Aussie apiarists stung as Kiwis claim Manuka honey naming rights
A well balanced article in the Australian by Matthew Denholm, Tasmania correspondent. Manuka Honey Naming Rights is a contentious issue. This article summarises some of the implications for both Australia and New Zealand quite well. It will be interesting to see how it all pans out once the courts in the various countries evaluate the issue against their legal frameworks. This will likely involve delving into the history of Manuka Honey in both Australia and New Zealand. For many years we have called our Manuka Honey “Jellybush” though we understand that it has also been referred to locally by other names such as Tantoon or Mountain Tea Tree. Certainly for now Australia’s Manuka Honey is Active Jellybush Honey and as for naming it Manuka, the jury is out!
On the surface, there could hardly be a sweeter, more wholesome industry, but honey production faces an escalating and increasingly sour trans-Tasman trade dispute.
A fight between New Zealand and Australian honey producers over the right to market manuka honey, produced by bees from the manuka or tea-tree bush, has now spread to five countries.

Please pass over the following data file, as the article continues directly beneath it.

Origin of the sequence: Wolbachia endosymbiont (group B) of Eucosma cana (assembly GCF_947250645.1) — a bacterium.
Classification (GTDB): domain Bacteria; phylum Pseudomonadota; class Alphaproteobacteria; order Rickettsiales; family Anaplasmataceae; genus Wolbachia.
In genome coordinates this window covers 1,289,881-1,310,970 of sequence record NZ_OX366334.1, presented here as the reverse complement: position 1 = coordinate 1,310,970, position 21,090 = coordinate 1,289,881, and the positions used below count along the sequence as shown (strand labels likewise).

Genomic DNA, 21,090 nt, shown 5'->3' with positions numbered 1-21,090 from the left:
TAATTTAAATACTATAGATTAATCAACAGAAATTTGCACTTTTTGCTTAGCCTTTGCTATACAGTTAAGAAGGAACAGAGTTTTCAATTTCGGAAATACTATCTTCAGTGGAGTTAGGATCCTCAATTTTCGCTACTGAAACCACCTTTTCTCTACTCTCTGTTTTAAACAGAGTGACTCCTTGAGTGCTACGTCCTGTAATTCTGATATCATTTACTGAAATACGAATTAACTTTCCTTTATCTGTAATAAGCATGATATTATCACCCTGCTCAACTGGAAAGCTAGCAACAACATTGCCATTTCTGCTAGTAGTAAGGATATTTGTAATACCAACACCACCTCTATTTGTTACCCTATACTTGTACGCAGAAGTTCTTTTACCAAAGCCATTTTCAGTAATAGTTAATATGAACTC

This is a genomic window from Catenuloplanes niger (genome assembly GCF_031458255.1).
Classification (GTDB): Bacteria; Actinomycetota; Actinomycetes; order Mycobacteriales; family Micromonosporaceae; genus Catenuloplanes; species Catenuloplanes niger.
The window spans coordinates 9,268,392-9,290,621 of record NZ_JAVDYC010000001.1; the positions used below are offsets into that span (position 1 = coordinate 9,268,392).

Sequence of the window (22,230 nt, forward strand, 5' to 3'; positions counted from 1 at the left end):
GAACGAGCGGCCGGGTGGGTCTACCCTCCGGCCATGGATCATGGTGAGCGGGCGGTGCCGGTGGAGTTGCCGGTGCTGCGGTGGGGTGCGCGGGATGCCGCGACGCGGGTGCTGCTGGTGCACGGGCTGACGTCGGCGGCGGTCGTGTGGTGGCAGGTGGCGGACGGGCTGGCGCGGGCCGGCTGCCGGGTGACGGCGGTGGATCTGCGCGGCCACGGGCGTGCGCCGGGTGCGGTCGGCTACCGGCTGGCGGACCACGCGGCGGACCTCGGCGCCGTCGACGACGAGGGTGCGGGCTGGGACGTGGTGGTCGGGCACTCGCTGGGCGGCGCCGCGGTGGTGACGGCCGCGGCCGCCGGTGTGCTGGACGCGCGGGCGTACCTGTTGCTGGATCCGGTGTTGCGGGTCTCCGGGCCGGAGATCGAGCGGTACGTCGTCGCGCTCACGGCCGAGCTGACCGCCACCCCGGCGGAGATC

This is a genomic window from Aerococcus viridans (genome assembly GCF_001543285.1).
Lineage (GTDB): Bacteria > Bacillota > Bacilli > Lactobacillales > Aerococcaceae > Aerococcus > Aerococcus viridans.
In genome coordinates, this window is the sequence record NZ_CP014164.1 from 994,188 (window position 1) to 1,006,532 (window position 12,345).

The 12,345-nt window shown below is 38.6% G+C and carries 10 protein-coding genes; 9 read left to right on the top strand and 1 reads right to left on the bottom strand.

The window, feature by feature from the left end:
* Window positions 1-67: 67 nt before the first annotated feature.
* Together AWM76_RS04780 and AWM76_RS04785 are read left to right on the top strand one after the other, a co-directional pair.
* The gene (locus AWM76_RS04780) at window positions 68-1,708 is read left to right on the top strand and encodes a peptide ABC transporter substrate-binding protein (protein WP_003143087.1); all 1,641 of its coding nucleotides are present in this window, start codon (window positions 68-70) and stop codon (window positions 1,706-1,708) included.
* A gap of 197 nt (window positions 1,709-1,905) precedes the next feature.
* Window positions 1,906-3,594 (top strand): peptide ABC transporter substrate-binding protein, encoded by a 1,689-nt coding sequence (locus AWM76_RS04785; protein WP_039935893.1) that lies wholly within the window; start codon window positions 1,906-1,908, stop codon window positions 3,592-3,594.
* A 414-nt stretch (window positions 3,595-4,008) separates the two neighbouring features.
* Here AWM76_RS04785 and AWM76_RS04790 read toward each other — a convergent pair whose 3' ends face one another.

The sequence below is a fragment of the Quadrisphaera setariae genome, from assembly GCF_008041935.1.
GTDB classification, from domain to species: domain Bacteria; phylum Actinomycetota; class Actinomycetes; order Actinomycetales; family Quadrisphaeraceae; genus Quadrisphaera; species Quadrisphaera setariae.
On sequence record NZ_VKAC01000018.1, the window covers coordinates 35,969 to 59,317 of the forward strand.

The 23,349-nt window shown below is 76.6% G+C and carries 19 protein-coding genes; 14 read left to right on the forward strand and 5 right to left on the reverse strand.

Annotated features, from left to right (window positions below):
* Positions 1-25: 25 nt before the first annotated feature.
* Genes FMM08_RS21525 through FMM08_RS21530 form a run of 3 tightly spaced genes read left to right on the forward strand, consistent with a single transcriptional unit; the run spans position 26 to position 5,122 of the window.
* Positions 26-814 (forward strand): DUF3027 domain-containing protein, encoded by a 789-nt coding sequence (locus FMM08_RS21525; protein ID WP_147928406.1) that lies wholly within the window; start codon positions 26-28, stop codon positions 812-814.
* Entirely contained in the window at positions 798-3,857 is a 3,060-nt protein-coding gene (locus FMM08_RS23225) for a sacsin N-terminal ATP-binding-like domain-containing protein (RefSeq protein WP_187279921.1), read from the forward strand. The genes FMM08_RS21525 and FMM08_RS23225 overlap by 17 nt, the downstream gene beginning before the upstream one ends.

Kiwi producers have in recent days revealed they have applied for exclusive trademarks on “manuka” honey in key markets: the US, Britain, China, Australia and NZ.
Alarmed at the attack on a growing export market, the Australian Honey Bee Industry Council has engaged trademark lawyers and is preparing “to fight like anything” to continue to be able to market its own manuka.
In addition to trademark or intellectual property applications, Kiwi producers have adopted a broader strategy to freeze out other manuka producers, including via free-trade agreements, starting with the EU.
As well, they are lobbying the NZ government to extend geographical indicator laws that protect regional wine to manuka honey, despite the absence of any region called “manuka”.